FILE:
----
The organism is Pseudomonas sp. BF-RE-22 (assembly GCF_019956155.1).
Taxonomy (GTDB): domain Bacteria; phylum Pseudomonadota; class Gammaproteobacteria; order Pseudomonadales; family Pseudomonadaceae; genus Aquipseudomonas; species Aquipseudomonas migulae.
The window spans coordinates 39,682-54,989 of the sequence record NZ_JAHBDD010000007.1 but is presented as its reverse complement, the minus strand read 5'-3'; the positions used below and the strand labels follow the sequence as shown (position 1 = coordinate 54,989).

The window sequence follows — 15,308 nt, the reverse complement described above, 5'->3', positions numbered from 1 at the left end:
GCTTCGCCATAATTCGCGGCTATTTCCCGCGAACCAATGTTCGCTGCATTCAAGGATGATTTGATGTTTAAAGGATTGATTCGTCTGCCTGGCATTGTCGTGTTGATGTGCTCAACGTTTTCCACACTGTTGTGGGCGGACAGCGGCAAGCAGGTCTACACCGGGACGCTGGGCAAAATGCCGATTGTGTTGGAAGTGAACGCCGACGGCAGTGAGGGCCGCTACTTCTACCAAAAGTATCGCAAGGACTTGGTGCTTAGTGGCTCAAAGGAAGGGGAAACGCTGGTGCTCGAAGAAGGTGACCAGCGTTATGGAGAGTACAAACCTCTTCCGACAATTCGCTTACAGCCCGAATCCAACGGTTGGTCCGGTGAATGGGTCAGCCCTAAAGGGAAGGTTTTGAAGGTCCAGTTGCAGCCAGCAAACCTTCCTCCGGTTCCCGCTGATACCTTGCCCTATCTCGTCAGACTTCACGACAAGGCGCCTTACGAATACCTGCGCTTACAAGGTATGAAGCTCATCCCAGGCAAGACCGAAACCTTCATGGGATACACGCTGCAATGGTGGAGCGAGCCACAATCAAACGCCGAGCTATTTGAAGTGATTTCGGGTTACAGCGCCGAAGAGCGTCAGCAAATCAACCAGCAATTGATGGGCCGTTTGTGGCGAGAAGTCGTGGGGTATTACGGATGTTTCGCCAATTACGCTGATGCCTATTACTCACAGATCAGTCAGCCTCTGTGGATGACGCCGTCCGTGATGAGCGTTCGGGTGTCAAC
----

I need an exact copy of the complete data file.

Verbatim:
The organism is Pseudomonas sp. BF-RE-22 (assembly GCF_019956155.1).
Taxonomy (GTDB): domain Bacteria; phylum Pseudomonadota; class Gammaproteobacteria; order Pseudomonadales; family Pseudomonadaceae; genus Aquipseudomonas; species Aquipseudomonas migulae.
The window spans coordinates 39,682-54,989 of the sequence record NZ_JAHBDD010000007.1 but is presented as its reverse complement, the minus strand read 5'-3'; the positions used below and the strand labels follow the sequence as shown (position 1 = coordinate 54,989).

The window sequence follows — 15,308 nt, the reverse complement described above, 5'->3', positions numbered from 1 at the left end:
GCTTCGCCATAATTCGCGGCTATTTCCCGCGAACCAATGTTCGCTGCATTCAAGGATGATTTGATGTTTAAAGGATTGATTCGTCTGCCTGGCATTGTCGTGTTGATGTGCTCAACGTTTTCCACACTGTTGTGGGCGGACAGCGGCAAGCAGGTCTACACCGGGACGCTGGGCAAAATGCCGATTGTGTTGGAAGTGAACGCCGACGGCAGTGAGGGCCGCTACTTCTACCAAAAGTATCGCAAGGACTTGGTGCTTAGTGGCTCAAAGGAAGGGGAAACGCTGGTGCTCGAAGAAGGTGACCAGCGTTATGGAGAGTACAAACCTCTTCCGACAATTCGCTTACAGCCCGAATCCAACGGTTGGTCCGGTGAATGGGTCAGCCCTAAAGGGAAGGTTTTGAAGGTCCAGTTGCAGCCAGCAAACCTTCCTCCGGTTCCCGCTGATACCTTGCCCTATCTCGTCAGACTTCACGACAAGGCGCCTTACGAATACCTGCGCTTACAAGGTATGAAGCTCATCCCAGGCAAGACCGAAACCTTCATGGGATACACGCTGCAATGGTGGAGCGAGCCACAATCAAACGCCGAGCTATTTGAAGTGATTTCGGGTTACAGCGCCGAAGAGCGTCAGCAAATCAACCAGCAATTGATGGGCCGTTTGTGGCGAGAAGTCGTGGGGTATTACGGATGTTTCGCCAATTACGCTGATGCCTATTACTCACAGATCAGTCAGCCTCTGTGGATGACGCCGTCCGTGATGAGCGTTCGGGTGTCAAC